Clark International Airport lures business tycoons
Updated 6:34 p.m.
Big business groups are eyeing Clark International Airport in Pampanga province, an air gateway north of Manila that has seen a resurgence under the current administration.
Officials from Manuel V. Pangilinan-led Metro Pacific Investments Corp. and the Gokongwei family’s JG Summit Holdings Inc. confirmed their interest, as did businessman Dennis Uy’s Chelsea Logistics Holdings Corp. and a venture between Megawide Construction Corp. and India’s GMR Infrastructure, which operate Cebu’s main air gateway.
The state-run Bases Conversion and Development Authority (BCDA) recently invited the private sector to participate in the P5.61 billion Clark Airport operations and maintenance (O&M) public-private partnership (PPP) concession.
The Clark Airport project is the first under the Duterte administration’s hybrid PPP scheme, which combines both government funding and private sector support for the O&M.
It is also the only airport project that has a clear place in the government’s so-called multi-airport strategy, which partly involves building new capacity before Manila’s Ninoy Aquino International Airport (Naia) reaches its limit, stalling future growth.
The government last December awarded a construction contract to Megawide-GMR to expand Clark Airport’s current capacity of four million passengers annually to 12 million passengers by 2020.
To boost Clark Airport’s viability, the Department of Transportation (DOTr) committed to finish a Japan-funded P316-billion railway line linking Manila and the Clark Freeport Zone before the term of President Rodrigo Duterte ends in 2022.
Metro Pacific, JG Summit and Megawide-GMR were among those that submitted unsolicited offers or joint venture deals to the government for the long-term development and operations of Clark Airport. The government rejected those offers, favoring the PPP approach instead.
An investment in Clark Airport, meanwhile, is strategic for Chelsea Logistics, whose affiliate is developing a nearby 177-hectare property into a new business district dubbed Clark Global City.
Chelsea Logistics CEO Chryss Alfonsus V. Damuy said on Wednesday the group would first review the terms of reference for the Clark Airport PPP.
Clark Airport, a former US Air Force base before it was turned over to the Philippine government in 1991, is located about 100 kilometers away from Manila.
During a visit to the country last November, International Air Transport Association director general Alexandre de Juniac described the distance between Clark and Manila as “too far” for airlines that see the capital district as their primary market.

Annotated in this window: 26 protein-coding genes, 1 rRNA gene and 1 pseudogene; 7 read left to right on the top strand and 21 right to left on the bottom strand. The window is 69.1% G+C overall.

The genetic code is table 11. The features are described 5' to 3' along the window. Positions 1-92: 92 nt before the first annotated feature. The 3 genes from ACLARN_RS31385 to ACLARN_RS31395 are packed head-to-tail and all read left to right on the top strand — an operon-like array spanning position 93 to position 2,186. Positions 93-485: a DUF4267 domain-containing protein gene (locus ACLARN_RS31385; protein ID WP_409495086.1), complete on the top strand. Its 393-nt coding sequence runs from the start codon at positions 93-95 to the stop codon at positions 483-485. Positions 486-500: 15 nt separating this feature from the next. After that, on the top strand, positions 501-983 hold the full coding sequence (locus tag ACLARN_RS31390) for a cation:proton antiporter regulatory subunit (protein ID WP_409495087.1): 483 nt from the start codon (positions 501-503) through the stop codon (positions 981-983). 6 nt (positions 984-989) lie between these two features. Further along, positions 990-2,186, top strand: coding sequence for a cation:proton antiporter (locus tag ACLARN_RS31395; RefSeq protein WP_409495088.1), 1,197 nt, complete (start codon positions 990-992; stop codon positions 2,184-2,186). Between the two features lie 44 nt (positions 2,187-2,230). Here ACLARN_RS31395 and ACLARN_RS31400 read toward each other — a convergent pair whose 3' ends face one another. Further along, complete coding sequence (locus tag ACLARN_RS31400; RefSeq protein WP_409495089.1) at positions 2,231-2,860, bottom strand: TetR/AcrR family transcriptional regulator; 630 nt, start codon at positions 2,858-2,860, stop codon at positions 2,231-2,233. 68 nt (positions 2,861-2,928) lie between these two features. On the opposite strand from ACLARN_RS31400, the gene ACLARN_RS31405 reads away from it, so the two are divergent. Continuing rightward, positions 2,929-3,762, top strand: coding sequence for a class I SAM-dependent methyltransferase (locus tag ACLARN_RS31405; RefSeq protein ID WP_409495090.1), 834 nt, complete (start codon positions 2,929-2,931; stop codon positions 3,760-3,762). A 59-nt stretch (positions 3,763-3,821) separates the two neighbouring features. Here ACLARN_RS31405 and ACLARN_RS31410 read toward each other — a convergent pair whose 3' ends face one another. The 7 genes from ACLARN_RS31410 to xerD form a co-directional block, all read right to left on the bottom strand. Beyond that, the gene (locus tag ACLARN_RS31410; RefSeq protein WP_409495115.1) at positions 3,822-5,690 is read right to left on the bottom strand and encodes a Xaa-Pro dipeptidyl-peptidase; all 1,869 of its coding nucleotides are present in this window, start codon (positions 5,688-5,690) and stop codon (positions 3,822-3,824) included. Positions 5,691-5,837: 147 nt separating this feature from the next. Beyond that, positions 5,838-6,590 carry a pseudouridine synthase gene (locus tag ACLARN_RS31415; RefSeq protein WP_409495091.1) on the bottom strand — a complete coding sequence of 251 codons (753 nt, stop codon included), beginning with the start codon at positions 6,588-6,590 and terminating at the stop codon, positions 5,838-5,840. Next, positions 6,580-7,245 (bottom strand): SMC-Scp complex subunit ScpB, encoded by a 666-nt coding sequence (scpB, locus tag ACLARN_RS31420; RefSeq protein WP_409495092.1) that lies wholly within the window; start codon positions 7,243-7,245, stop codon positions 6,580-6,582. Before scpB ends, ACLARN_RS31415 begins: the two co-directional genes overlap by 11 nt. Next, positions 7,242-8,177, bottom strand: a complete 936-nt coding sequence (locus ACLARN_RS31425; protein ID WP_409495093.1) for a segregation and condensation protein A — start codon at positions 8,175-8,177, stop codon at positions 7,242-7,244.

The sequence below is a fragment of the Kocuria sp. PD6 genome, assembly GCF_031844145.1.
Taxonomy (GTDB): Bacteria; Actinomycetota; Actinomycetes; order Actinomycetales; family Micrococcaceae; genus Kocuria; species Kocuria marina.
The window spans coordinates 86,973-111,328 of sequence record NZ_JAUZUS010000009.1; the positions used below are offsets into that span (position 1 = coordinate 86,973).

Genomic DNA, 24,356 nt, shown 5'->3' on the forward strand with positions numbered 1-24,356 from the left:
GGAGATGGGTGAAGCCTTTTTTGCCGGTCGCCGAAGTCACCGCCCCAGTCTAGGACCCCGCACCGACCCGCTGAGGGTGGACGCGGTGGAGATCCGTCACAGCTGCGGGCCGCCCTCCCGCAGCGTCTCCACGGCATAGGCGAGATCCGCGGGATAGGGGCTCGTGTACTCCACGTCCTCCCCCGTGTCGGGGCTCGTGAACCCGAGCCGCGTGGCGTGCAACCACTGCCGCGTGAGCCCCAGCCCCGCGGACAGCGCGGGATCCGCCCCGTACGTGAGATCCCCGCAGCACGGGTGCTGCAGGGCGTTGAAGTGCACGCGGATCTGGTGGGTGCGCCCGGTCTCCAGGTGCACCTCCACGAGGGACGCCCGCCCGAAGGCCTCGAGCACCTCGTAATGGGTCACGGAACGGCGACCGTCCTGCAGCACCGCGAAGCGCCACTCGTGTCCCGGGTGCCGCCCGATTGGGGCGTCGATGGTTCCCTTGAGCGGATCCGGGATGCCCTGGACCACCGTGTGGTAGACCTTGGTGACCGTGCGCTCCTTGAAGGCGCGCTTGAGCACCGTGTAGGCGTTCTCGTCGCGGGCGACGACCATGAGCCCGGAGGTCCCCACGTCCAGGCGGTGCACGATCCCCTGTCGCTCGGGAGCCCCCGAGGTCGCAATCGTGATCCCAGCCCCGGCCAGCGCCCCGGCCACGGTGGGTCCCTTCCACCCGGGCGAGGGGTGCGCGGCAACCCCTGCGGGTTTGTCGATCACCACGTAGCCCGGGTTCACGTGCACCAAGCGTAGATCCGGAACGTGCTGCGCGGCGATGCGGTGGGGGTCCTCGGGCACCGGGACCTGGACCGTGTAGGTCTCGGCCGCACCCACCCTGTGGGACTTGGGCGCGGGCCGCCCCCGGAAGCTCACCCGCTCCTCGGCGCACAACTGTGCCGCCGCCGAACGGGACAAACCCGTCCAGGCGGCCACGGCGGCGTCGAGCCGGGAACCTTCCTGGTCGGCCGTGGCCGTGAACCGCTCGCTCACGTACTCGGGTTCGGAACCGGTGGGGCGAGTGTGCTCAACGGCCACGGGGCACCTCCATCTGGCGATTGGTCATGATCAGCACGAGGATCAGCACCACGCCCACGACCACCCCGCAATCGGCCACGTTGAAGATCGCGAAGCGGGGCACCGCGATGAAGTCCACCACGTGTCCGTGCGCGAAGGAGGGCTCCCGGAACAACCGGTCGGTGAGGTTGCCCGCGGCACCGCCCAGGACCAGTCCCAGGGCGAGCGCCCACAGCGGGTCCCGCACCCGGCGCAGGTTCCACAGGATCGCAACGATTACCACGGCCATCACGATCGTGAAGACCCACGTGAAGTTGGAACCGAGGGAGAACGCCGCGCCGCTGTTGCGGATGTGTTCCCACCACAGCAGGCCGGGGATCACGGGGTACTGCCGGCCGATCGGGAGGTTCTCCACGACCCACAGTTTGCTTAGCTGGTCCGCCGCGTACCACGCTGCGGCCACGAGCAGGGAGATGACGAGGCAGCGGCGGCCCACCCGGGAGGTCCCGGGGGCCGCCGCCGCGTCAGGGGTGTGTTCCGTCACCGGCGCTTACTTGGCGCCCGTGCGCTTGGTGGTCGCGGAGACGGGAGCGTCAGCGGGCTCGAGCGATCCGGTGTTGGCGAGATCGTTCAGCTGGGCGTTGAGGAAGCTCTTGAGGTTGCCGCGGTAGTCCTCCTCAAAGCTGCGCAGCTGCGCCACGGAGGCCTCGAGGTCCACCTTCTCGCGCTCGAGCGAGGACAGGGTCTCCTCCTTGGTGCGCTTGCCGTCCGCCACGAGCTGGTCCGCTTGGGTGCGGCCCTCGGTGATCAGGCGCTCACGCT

Clark Airport would thus have to mainly rely on travelers from Central and Northern Luzon.
Industry players are also closely monitoring developments on San Miguel Corp.’s P700-billion proposal to build an “aerotropolis” in Bulakan, Bulacan province, located near the halfway point between Manila and Clark Airport.
Some believe Clark Airport and San Miguel’s planned Bulacan air gateway could serve similar markets.
“Any additional airport capacity is always a natural source of concern for any airport facility,” said one individual whose group is studying the Clark O&M PPP.
San Miguel’s airport project will be subject to a competitive bidding process if it meets certain conditions set by the National Economic and Development Authority.
Even as the private sector takes a closer look at Clark Airport’s viability, a state-led push to move traffic here and decongest Manila has led to a significant jump in volume in a relatively short span of time.
Darwin Cunanan, assistant vice president for strategic development and corporate management at Clark International Airport Corp., said last month that Clark Airport currently serves some 323 weekly domestic flights compared to seven flights in December 2016.
It saw local connections rise from one destination two years ago to the present 19. International routes include the Middle East, Japan, South Korea, Hong Kong and Singapore.
As part of its multi-airport strategy, the DOTr is currently reviewing an offer by seven conglomerates, including Metro Pacific and JG Summit, to upgrade and operate Naia.
The parties are negotiating a Naia concession period of around 15 years, Transportation secretary Arthur Tugade said last month.
Moreover, the provincial government of Cavite submitted last February a $9.3 billion offer to build a new international air hub on reclaimed land in Sangley Point. This project is envisioned to serve as a Naia alternative as early as 2022. /jpv
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